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Almost a Woman
Masterpiece Theatre Almost a Woman
Teacher's Guide [imagemap with 8 links]

In the Classroom

Based on the sequel to Esmeralda Santiago's best-selling memoir When I Was Puerto Rican, Almost a Woman tells the story of a young girl's journey, from Puerto Rico to New York and from childhood to adulthood. Esmeralda (known as Negi) struggles to find her way between two cultures in order to define her identity -- as a Puerto Rican, an American, and a woman. The obstacles she faces and her determination to overcome them will resonate with young people who are facing many of the same issues in their own lives.

Almost a Woman's authentic portrayal of the immigrant experience, told in Negi's distinctive voice, makes the film an ideal companion or introduction to a variety of topics in the classroom. Coming of age, pursuing the "American dream," the power of education, class and gender issues, prejudice, assimilation, and bilingualism are just some of the issues explored in this moving and eloquent film.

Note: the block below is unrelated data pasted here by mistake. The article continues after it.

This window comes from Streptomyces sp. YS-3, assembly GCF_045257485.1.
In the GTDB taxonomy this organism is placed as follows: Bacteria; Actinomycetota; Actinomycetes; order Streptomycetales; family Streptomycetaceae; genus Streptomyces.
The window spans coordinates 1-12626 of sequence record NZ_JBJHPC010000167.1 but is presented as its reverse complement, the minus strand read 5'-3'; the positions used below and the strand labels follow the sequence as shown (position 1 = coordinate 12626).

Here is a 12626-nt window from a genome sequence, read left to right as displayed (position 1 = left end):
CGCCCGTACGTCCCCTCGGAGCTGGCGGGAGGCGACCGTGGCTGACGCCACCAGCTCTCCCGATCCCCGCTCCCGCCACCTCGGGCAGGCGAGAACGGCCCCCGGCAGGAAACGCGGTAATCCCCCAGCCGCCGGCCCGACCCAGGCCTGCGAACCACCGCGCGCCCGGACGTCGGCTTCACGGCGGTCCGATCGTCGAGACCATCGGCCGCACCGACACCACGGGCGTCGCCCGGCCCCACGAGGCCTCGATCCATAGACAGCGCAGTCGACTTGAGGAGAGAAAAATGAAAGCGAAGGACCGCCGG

English teachers have used the books When I Was Puerto Rican and/or Almost a Woman to launch a study of the coming-of-age genre, autobiography and memoir, or multicultural literature. Since the content of the film is taken from both books, it is useful when studying either title. Because Santiago's writing covers many political and social issues, her works are also well-suited to interdisciplinary or team teaching in social studies, world history, humanities, and Spanish classes. Media teachers will find the film an excellent way to study filmmaking techniques.

A growing body of American memoir and fiction deals with the complexity of the coming-of-age story as it intersects with the immigrant journey. Santiago noted in an interview, "I'm so happy when I can tell young people who are hungry to read about their lives that there is a literature that addresses their lives." These titles include:
    How the García Girls Lost Their Accents by Julia Alvarez
    Silent Dancing by Judith Ortiz Cofer
    Breath, Eyes, Memory by Edwidge Danticat
    Dreaming in Cuban by Cristina Garcia
    Lost in Translation by Eva Hoffman
    Annie John by Jamaica Kincaid
Studying these stories or adding them to a coming-of-age unit, along with such classics as I Know Why the Caged Bird Sings by Maya Angelou, The Catcher in the Rye by J.D. Salinger, or The Song of the Lark by Willa Cather, offers many opportunities to expand and enrich the curriculum.


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